Sunday, May 13, 2012


Just now, I stood in the night waiting for Teddy to pee.  I could hear an owl hooting a few trees away.  A motorcycle roared past on the highway.  Dogs barked and the big dipper spilled its tears out onto the world over my head.  The presence of the trees seemed consoling in their steadfastness.  The fresh air helped me to be able to breathe evenly after I had sobbed on Mike's shoulder.  I had had my cry and sent him to bed.  There was nothing to be done for it.

Nick was mad at me during a walk this afternoon, and actually screamed "I hate you! I hate you!  I hate you!" across the valley.  It hurt, digging deep with its sharp blade.

It was a simple problem.  Mike and I had told Nick to put on a pair of shorts for a bike ride, saying that he would get too hot in long pants.  He picked an old pair of jeans instead, but he didn't realize until the two of them were on the trail and I was walking with Teddy on his leash that his jeans were uncomfortable.  He demanded to be driven home for a pair of shorts.  Neither of us would do it.  I didn't want to be deprived of my walk and Mike wanted his bike ride.  Already, I didn't get to bike because Teddy had wrenched my elbow by leaping and pulling on his leash on our last walk and I couldn't yet bike with it.  Teddy and I were planning to have a quiet walk by ourselves.  I was a little lonely at the thought, but it was okay. 

But then Mike rode off and left an angry boy in the truck telling me that he wanted to wait there for us.  No way, I thought.  First, it was too hot to leave a kid in a truck.  Second, Nick isn't old enough to wait in the car by himself, not there at the trailhead.  There were too many people.  Who knew who they were and what they might do?  Nick would be too vulnerable.  I set my mind to getting whatever walk I could, slowing down to accommodate Nick's discomfort.

The whole hour, Nick and I only walked a mile and a half.  What a misery it was.  Nick spent the entire time arguing that I should have taken him home to change.  I tried to reason with him.  I asked him about a scenario with the Boy Scouts and a younger boy ignoring sage advice from an older boy and expecting that the whole group would miss their trip to accommodate him anyway.  To no avail.  He yelled at me.  It was awful.  I worked to stay quiet and firm.  I am not by nature a patient person.  I kept walking, albeit slowly and Nick dragged along behind me.  When I waited for him to catch up, he stopped.  I tried to ask him what he would expect from his own child.  He yelled more, not relenting, saying that I was cruel.  Eventually, I told him we'd said as much as either of us had to say and were repeating ourselves.  I told him I wanted to be quiet and look at the light through the trees.  I tried to point out the way the sun made the new leaves glow green.  Nick was not done with his argument.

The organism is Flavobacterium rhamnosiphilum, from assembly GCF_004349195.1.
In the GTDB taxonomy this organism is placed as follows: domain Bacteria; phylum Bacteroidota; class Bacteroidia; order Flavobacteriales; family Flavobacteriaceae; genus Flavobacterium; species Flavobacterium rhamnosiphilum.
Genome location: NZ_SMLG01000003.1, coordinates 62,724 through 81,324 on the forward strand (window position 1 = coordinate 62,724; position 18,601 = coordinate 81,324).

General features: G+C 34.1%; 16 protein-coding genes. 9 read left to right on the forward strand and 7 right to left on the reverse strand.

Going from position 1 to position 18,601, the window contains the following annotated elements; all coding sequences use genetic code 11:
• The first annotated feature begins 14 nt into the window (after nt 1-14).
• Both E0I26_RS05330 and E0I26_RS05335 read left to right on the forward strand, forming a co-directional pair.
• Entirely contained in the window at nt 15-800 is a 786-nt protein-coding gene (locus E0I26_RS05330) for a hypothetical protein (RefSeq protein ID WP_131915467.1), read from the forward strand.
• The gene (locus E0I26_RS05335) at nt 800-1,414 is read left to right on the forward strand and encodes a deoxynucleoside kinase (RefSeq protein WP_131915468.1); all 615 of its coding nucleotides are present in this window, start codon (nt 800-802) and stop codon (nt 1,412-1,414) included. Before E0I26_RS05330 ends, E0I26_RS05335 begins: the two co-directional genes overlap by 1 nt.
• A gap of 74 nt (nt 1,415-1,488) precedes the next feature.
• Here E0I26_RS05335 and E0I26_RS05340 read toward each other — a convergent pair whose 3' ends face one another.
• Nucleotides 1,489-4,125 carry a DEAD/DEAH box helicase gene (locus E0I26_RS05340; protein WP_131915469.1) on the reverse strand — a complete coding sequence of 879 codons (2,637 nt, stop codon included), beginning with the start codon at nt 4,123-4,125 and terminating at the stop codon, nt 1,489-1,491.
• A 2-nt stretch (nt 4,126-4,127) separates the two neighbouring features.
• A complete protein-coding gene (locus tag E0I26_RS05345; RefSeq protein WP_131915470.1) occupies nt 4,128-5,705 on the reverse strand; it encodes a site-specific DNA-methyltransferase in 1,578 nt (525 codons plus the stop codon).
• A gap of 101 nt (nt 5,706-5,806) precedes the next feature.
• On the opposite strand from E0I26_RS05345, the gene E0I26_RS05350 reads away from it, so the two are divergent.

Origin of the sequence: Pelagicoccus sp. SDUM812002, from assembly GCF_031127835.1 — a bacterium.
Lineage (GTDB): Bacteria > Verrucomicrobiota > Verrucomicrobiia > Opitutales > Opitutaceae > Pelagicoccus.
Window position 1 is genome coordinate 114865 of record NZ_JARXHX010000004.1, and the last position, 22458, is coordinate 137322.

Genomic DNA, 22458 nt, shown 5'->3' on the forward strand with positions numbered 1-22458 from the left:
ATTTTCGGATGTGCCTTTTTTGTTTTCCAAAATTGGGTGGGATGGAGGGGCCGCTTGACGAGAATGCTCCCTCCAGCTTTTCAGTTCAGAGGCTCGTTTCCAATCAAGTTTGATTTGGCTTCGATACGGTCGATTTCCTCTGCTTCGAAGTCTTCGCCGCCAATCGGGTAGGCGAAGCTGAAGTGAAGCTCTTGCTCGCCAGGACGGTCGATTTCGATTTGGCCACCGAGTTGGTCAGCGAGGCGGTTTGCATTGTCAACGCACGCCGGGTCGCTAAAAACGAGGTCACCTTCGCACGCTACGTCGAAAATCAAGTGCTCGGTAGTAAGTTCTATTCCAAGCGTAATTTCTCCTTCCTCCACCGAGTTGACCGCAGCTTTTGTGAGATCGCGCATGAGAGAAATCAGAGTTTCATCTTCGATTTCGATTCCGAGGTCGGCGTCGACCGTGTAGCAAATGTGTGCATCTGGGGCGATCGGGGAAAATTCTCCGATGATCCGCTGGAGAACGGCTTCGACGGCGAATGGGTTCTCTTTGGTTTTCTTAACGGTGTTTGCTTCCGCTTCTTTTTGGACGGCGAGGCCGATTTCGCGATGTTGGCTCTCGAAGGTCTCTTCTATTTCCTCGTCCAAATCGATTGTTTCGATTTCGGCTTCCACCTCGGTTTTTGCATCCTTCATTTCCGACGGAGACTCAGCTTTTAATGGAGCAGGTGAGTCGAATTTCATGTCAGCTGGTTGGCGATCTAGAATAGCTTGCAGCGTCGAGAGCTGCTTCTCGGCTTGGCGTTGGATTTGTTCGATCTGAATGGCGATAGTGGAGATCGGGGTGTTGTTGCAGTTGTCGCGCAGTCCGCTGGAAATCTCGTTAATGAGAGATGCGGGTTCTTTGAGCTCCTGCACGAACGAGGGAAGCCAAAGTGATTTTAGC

I did not yell.  I did not give in. 

Eventually, Mike swung by on his bike and we made it back to the truck.  But then, the walk, the day, Mother's day, was ruined.  A quiet dinner at our local cafe with Nick safely ensconced in his iPhone game did not recover it.  Nick's apology even, and time on the couch with a family movie, did not repair it.  It was broken.  At dinner, I told Mike that I'd begun to lower my expectations of holidays about me, but it seemed that I hadn't lowered them enough yet.  He laughed.  I didn't cry then, in front of all those people.  Somehow, I waited until Nick was safely asleep and I could tell Mike how I really felt until I felt the hitch of breath that came with the tears.  I couldn't breathe.  Was Nick better off without me?  Why did he fight me so much?  So many unanswerable questions.  So many doubts.

The fresh air helped a little, but I have to admit that it's still broken, the day to celebrate a Mother's love. I hope that tomorrow, an ordinary Monday, will help to fix it.

Thank you for listening, jb

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